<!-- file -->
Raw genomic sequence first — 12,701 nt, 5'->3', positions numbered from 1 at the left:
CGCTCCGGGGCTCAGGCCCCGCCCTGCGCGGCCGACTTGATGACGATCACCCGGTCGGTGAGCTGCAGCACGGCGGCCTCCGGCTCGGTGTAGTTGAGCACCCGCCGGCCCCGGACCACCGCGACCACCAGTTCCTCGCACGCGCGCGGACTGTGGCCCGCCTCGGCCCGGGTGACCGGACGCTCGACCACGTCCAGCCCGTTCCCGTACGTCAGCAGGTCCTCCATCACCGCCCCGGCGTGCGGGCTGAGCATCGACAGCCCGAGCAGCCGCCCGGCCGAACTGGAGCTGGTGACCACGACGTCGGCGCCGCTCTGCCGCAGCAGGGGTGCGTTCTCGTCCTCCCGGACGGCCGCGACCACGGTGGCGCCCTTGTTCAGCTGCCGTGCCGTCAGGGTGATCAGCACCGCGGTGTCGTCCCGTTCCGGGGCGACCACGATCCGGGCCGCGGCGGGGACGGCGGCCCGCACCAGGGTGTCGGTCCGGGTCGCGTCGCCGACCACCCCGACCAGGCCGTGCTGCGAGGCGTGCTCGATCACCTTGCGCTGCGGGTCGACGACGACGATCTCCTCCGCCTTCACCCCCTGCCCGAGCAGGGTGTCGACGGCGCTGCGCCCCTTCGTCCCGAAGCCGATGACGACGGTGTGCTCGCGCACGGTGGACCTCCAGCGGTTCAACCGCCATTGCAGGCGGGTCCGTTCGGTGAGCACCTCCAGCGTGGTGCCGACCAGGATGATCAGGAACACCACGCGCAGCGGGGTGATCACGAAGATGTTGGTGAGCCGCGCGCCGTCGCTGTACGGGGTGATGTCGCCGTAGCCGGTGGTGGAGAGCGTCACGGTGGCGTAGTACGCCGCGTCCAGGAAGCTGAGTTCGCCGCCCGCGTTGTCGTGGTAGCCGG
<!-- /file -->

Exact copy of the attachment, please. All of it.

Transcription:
Raw genomic sequence first — 12,701 nt, 5'->3', positions numbered from 1 at the left:
CGCTCCGGGGCTCAGGCCCCGCCCTGCGCGGCCGACTTGATGACGATCACCCGGTCGGTGAGCTGCAGCACGGCGGCCTCCGGCTCGGTGTAGTTGAGCACCCGCCGGCCCCGGACCACCGCGACCACCAGTTCCTCGCACGCGCGCGGACTGTGGCCCGCCTCGGCCCGGGTGACCGGACGCTCGACCACGTCCAGCCCGTTCCCGTACGTCAGCAGGTCCTCCATCACCGCCCCGGCGTGCGGGCTGAGCATCGACAGCCCGAGCAGCCGCCCGGCCGAACTGGAGCTGGTGACCACGACGTCGGCGCCGCTCTGCCGCAGCAGGGGTGCGTTCTCGTCCTCCCGGACGGCCGCGACCACGGTGGCGCCCTTGTTCAGCTGCCGTGCCGTCAGGGTGATCAGCACCGCGGTGTCGTCCCGTTCCGGGGCGACCACGATCCGGGCCGCGGCGGGGACGGCGGCCCGCACCAGGGTGTCGGTCCGGGTCGCGTCGCCGACCACCCCGACCAGGCCGTGCTGCGAGGCGTGCTCGATCACCTTGCGCTGCGGGTCGACGACGACGATCTCCTCCGCCTTCACCCCCTGCCCGAGCAGGGTGTCGACGGCGCTGCGCCCCTTCGTCCCGAAGCCGATGACGACGGTGTGCTCGCGCACGGTGGACCTCCAGCGGTTCAACCGCCATTGCAGGCGGGTCCGTTCGGTGAGCACCTCCAGCGTGGTGCCGACCAGGATGATCAGGAACACCACGCGCAGCGGGGTGATCACGAAGATGTTGGTGAGCCGCGCGCCGTCGCTGTACGGGGTGATGTCGCCGTAGCCGGTGGTGGAGAGCGTCACGGTGGCGTAGTACGCCGCGTCCAGGAAGCTGAGTTCGCCGCCCGCGTTGTCGTGGTAGCCGG